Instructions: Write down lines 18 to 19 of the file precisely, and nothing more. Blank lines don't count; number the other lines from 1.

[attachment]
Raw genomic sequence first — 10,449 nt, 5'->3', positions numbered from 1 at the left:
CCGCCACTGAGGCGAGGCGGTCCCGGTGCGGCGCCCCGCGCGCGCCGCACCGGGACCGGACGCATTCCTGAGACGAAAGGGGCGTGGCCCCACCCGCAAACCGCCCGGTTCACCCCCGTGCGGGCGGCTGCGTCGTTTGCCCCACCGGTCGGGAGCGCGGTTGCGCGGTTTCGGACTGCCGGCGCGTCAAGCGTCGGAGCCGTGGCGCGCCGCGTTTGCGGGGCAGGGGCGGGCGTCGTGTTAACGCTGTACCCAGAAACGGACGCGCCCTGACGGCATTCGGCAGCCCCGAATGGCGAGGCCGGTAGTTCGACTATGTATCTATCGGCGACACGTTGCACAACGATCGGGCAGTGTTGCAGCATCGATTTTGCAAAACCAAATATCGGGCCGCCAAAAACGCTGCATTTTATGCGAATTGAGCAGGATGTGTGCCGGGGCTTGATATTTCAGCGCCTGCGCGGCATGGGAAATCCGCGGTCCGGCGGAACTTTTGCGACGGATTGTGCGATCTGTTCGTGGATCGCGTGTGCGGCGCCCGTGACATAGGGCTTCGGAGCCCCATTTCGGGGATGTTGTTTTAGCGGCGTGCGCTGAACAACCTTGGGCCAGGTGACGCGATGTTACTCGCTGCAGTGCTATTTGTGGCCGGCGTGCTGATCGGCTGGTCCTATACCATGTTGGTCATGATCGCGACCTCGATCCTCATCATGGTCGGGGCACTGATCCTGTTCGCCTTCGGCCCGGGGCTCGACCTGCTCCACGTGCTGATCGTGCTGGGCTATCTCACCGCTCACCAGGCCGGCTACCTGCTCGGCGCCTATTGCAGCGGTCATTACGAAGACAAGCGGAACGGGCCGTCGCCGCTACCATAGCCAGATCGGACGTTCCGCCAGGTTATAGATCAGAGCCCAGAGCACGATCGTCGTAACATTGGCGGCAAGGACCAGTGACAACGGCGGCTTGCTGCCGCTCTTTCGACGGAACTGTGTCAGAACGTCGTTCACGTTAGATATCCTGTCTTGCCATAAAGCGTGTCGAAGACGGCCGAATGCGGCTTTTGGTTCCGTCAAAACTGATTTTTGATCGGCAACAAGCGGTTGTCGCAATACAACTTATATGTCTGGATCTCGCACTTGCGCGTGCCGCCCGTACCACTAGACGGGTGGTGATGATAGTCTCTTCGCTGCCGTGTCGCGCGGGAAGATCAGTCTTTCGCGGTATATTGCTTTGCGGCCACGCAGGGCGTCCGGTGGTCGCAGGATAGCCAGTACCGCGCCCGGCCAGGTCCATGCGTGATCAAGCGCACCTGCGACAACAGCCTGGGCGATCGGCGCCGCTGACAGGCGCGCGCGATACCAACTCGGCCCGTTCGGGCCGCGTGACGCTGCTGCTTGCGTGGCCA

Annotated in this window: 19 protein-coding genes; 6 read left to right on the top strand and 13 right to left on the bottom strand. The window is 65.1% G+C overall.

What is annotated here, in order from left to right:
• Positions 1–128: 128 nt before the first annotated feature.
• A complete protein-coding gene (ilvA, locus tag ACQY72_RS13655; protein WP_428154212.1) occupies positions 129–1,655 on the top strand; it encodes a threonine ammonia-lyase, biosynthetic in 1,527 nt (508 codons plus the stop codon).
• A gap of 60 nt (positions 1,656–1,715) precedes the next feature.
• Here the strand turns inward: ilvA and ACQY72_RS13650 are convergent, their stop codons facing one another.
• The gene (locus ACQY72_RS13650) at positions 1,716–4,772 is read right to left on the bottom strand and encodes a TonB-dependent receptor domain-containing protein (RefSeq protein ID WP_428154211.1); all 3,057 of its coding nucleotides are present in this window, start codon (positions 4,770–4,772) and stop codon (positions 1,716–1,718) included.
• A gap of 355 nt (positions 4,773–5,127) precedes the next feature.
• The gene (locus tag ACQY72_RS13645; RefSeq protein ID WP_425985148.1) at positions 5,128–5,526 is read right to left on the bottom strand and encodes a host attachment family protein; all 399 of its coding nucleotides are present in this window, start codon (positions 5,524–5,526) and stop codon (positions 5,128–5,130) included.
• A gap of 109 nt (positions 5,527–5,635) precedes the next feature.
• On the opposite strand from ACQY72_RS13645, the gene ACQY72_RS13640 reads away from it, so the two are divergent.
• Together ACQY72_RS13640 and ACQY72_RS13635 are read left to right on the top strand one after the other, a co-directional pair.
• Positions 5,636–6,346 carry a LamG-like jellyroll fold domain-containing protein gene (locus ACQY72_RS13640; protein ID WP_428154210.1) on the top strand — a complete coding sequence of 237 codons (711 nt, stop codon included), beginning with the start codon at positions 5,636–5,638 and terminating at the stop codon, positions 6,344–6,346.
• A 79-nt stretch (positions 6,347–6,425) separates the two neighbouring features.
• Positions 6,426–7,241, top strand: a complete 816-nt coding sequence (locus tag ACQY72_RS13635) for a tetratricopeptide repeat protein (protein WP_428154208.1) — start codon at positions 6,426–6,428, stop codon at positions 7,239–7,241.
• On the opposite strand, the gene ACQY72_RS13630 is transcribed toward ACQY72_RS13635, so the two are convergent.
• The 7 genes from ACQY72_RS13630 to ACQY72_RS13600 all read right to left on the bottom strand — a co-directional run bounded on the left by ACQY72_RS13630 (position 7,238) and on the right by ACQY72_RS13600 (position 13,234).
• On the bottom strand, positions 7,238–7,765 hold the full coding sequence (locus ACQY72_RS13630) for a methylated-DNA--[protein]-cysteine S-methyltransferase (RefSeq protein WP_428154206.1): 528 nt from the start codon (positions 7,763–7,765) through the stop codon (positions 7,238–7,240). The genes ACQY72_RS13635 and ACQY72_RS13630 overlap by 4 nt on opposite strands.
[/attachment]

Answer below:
• On the opposite strand, the gene ACQY72_RS13630 is transcribed toward ACQY72_RS13635, so the two are convergent.
• The 7 genes from ACQY72_RS13630 to ACQY72_RS13600 all read right to left on the bottom strand — a co-directional run bounded on the left by ACQY72_RS13630 (position 7,238) and on the right by ACQY72_RS13600 (position 13,234).